Very often, statements of conditions are challenged. For instance, the Atlantic had an article titled How America Outlawed Adolescence. Without finishing the article, my thoughts went to how Black kids suffer disciplinary action to a greater extent than non-White. My concern has been the way expectations of teachers and students often do not match. Why? Because student and teacher may have been raised with different expectations for a teacher, for a student. A few years back the head of L.A. public schools told how he had “willful defiance” removed from the list of disciplinary charges a teacher could bring against a student; the result was a massive fall not only in the drop-out rate (being sent home for a week does not encourage school attendance) but a rise in the number of Black students in AP classes. I believe I have a blog entry somewhere in which I put documentation of that I had found. That sounds almost outlandish but if you look into the expectations teachers and students have of each other, much is revealed.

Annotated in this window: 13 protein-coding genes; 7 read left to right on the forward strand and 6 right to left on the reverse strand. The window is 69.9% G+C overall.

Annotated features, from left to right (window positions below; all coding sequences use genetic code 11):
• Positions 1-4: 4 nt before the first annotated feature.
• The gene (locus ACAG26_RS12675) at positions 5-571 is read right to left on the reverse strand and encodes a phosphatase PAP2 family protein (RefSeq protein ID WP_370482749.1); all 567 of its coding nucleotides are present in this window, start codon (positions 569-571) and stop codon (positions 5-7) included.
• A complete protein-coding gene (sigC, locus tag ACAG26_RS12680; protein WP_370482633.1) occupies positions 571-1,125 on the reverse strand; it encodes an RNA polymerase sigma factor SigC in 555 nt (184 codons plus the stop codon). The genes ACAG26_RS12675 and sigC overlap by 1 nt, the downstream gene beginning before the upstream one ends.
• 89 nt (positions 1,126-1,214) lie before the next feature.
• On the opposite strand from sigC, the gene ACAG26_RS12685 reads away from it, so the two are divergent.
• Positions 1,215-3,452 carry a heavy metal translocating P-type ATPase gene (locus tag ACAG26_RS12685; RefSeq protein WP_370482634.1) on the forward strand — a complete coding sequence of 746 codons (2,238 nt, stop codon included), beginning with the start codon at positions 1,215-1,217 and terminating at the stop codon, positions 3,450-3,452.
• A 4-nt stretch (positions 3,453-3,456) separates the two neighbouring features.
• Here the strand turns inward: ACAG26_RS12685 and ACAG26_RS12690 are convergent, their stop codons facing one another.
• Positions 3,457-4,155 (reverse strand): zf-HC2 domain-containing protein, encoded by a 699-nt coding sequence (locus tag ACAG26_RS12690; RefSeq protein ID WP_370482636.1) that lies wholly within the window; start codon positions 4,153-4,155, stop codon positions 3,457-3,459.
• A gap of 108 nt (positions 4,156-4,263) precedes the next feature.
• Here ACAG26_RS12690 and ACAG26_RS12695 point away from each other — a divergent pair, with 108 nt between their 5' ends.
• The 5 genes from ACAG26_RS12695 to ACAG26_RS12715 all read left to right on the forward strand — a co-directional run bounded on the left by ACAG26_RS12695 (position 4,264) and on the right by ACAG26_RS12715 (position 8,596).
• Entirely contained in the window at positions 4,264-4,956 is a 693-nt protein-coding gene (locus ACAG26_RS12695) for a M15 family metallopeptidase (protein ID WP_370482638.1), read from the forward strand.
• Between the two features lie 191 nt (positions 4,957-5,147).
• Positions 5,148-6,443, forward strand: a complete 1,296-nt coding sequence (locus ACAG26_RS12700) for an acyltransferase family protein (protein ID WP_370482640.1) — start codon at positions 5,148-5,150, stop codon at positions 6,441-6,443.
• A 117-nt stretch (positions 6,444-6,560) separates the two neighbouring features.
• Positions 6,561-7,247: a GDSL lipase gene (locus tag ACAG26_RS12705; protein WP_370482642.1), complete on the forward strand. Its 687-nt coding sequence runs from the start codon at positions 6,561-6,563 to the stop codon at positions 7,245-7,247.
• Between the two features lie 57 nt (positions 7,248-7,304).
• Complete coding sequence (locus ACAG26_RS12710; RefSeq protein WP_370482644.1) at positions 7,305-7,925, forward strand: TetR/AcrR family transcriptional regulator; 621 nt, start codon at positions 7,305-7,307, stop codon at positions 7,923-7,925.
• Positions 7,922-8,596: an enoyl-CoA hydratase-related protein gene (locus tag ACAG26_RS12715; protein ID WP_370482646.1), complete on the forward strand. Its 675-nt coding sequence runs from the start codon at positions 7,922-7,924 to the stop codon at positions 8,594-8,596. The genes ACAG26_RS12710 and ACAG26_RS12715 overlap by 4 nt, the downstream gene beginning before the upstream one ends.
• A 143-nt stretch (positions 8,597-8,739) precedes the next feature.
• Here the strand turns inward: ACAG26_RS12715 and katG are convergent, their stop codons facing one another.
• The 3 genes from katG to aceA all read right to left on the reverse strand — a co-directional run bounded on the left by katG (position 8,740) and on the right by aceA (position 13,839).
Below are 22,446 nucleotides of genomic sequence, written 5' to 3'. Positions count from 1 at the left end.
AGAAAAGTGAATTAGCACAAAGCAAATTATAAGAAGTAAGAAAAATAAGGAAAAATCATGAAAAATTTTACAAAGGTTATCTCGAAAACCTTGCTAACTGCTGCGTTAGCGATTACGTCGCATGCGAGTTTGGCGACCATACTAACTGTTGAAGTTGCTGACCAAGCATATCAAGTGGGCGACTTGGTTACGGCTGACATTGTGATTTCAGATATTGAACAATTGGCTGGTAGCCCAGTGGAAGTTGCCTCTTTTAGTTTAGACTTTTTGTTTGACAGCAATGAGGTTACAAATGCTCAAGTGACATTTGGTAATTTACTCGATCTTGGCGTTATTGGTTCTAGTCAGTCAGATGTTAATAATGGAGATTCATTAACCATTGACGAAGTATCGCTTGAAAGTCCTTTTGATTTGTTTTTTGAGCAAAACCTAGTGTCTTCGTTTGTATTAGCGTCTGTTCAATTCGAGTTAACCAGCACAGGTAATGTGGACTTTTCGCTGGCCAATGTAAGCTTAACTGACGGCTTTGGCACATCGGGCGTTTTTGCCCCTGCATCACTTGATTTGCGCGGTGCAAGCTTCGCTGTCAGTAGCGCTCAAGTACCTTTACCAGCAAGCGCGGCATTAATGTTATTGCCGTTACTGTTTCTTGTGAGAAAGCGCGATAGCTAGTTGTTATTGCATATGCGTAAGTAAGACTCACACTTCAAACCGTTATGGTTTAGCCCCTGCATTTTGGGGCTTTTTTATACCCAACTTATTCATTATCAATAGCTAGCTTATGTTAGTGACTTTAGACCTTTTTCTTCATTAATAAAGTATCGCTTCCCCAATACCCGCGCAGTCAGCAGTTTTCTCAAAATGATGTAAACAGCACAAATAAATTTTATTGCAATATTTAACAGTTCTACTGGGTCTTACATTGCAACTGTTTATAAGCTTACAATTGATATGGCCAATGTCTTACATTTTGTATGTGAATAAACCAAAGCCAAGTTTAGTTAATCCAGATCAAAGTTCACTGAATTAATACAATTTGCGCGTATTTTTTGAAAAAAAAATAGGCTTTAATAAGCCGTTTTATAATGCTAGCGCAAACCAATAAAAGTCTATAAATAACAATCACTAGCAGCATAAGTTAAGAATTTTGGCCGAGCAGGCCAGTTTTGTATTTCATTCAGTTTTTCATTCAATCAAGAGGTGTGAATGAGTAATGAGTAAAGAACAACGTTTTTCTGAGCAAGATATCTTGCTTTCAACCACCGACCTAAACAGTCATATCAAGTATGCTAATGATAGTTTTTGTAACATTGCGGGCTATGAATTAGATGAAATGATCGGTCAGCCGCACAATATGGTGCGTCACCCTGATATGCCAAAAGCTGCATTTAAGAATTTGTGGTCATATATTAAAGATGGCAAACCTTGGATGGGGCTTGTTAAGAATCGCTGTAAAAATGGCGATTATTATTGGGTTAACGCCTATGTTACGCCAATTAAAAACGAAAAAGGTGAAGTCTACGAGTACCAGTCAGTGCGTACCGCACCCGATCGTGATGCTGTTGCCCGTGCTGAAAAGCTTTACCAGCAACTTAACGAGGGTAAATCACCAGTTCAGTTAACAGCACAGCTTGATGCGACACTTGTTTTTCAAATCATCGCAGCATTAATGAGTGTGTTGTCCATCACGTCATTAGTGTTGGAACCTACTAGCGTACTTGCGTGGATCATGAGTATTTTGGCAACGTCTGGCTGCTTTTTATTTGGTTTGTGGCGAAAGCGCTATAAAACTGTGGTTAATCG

I’ll go into this more after I finish the article but I have an anecdote I’ve put elsewhere on this blog, too, that illustrates what I mean. At the end of one year, we had make-or-break tests and a new teacher with few classroom management skills needed help so I was asked to step in. About 5 boys, Black, raised absolute hell in that room. I worked with them and got them to go ahead and take the test (I later found out they were all rated as very intelligent by their teachers). My reward next year was that they had all signed up for the same class with me, dragging along a few buddies. So I worked with these amazingly “undisciplined” kids, seeing that underneath it all they were devilishly clever and just screwing with me. Hilarious.
Over time, we reached an equilibrium where they did not disrupt class and worked and I did not send them to the principal (an absolute no-no with Black kids because you are signaling you cannot control them and you’re done). At one point, and here is my big moment, one of them sidled up to me at the lectern when it was quiet and I was working on something and he asked me if I were married to a Black woman. Surprised, I asked him why he asked and how he knew (figuring a teacher had told him or such like) and he responded, “Because of the way you discipline us.”
Boom! There is the cultural difference.
To be continued…..